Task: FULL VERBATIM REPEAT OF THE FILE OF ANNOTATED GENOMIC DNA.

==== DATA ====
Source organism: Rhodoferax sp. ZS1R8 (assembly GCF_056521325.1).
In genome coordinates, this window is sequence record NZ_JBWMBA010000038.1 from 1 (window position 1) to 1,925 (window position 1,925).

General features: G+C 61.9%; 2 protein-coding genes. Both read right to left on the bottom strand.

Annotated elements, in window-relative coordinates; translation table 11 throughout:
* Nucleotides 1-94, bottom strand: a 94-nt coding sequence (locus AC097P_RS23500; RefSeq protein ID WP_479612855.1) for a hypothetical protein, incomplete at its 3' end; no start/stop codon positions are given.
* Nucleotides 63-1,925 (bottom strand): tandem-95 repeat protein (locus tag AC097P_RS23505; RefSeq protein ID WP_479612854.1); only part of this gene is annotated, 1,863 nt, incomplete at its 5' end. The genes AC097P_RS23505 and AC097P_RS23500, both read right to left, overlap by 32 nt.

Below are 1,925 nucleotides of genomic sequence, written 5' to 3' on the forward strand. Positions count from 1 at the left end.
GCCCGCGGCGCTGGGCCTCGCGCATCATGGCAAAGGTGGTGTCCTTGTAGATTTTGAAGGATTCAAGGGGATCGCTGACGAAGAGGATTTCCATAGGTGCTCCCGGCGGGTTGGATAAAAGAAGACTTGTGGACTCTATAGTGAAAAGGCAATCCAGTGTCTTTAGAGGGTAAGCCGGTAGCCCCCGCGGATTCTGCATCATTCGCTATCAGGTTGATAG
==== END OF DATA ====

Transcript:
Source organism: Rhodoferax sp. ZS1R8 (assembly GCF_056521325.1).
In genome coordinates, this window is sequence record NZ_JBWMBA010000038.1 from 1 (window position 1) to 1,925 (window position 1,925).

General features: G+C 61.9%; 2 protein-coding genes. Both read right to left on the bottom strand.

Annotated elements, in window-relative coordinates; translation table 11 throughout:
* Nucleotides 1-94, bottom strand: a 94-nt coding sequence (locus AC097P_RS23500; RefSeq protein ID WP_479612855.1) for a hypothetical protein, incomplete at its 3' end; no start/stop codon positions are given.
* Nucleotides 63-1,925 (bottom strand): tandem-95 repeat protein (locus tag AC097P_RS23505; RefSeq protein ID WP_479612854.1); only part of this gene is annotated, 1,863 nt, incomplete at its 5' end. The genes AC097P_RS23505 and AC097P_RS23500, both read right to left, overlap by 32 nt.

Below are 1,925 nucleotides of genomic sequence, written 5' to 3' on the forward strand. Positions count from 1 at the left end.
GCCCGCGGCGCTGGGCCTCGCGCATCATGGCAAAGGTGGTGTCCTTGTAGATTTTGAAGGATTCAAGGGGATCGCTGACGAAGAGGATTTCCATAGGTGCTCCCGGCGGGTTGGATAAAAGAAGACTTGTGGACTCTATAGTGAAAAGGCAATCCAGTGTCTTTAGAGGGTAAGCCGGTAGCCCCCGCGGATTCTGCATCATTCGCTATCAGGTTGATAG